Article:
The process for chartering a road involved the creation of a plank road company. Typically, a group of entrepreneurs, often the community’s elite, elected a set of officers. Those individuals then established
construction plans and began soliciting investors by subscription to cover the costs. Once ten to twenty
-five percent of the starting capital was raised, the company could be officially incorporated under state
law. The election of a board of directors to overlook construction and the stockholders’s money, followed.
The massive wave of enthusiasm for the plank road system waned shortly after construction began. The creation of such roads proved to be more difficult than most investors had anticipated. Workers first
graded a roadbed and then elevated the center of the road for water drainage. Next, wooden sills typically measuring five feet by eight feet were placed as a support. Pine planks measuring approximately eight feet long, eight inches wide and four inches thick were then laid on top of the sills. State laws required the roads to be a minimum of eight feet and a maximum of sixty feet wide, and that a secondary maintained dirt road run alongside. The plank roads were to be used by heavy freight and teamsters, while lighter carriages as well as individual riders and walkers would use the side road.
Construction time varied, depending on a number of factors including the skill of the work crew, typically numbering fifteen men, the accessibility of materials, and, of course, the weather. On average, a
team could lay 650 feet a day, or about one mile a week. Given the vagaries of the weather, one crew
could be expected to put down forty miles in a year. The exact number of men who took part in the road
building, and the actual methods of their recruitment remain unknown. The securing and maintenance of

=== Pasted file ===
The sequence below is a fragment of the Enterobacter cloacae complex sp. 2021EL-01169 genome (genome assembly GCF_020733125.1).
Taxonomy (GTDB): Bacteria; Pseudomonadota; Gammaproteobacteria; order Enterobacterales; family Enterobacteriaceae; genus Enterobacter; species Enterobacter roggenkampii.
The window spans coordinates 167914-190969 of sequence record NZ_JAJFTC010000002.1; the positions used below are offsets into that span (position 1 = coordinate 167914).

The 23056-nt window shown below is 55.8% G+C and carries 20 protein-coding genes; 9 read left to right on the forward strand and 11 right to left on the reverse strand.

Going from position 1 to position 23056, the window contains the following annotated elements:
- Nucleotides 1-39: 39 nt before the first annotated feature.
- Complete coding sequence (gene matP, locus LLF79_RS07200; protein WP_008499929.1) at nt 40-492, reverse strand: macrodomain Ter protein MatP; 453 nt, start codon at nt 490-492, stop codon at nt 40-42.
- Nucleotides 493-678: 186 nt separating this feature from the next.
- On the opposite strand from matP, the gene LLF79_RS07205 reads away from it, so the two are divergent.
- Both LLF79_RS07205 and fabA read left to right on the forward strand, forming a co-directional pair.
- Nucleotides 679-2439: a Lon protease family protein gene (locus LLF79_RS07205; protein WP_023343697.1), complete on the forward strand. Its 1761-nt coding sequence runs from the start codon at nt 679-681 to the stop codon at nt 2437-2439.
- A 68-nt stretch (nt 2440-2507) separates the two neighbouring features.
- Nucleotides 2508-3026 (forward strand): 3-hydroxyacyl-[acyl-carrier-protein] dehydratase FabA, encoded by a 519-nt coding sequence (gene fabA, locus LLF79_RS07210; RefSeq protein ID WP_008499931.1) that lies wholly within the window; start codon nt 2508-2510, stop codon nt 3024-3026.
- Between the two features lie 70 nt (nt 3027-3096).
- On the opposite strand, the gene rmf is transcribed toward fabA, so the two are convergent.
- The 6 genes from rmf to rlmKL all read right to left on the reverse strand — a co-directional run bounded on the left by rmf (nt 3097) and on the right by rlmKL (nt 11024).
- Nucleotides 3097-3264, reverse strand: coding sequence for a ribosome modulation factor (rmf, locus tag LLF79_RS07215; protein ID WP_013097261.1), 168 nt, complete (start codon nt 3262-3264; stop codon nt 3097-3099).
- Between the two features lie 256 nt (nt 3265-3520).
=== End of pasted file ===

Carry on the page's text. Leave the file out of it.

financing also posed significant problems. Tollbooths were established along the roads to help pay for
their construction. On one road, one rider on horseback paid one-half cent per mile, a teamster with two horses paid two cents per mile, a teamster with three horses three cents, and one with six horses four
Despite the initial enthusiasm for them, the plank roads were doomed from their very beginnings. Timing was terrible. In 1856, the North Carolina Railroad connected the mountains with the coast. Competing with a faster, easier to maintain form of transportation was impossible. Companies never were able to raise enough funds from the use of tolls, as travelers would simply use country paths to go around them. The high costs of maintenance, combined with the nationwide economic panics of 1854 and 1857, also forced potential investors away. The outbreak of the Civil War eliminated any further state efforts to support their construction. (North Carolina Office of Archives & History — Department of Cultural Resources)
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Credits. This page originally submitted on , by Mike Stroud of Bluffton, South Carolina. This page has been viewed 373 times since then and 16 times this year. Photos: 1, 2. submitted on , by Mike Stroud of Bluffton, South Carolina. This page was last revised on June 16, 2016.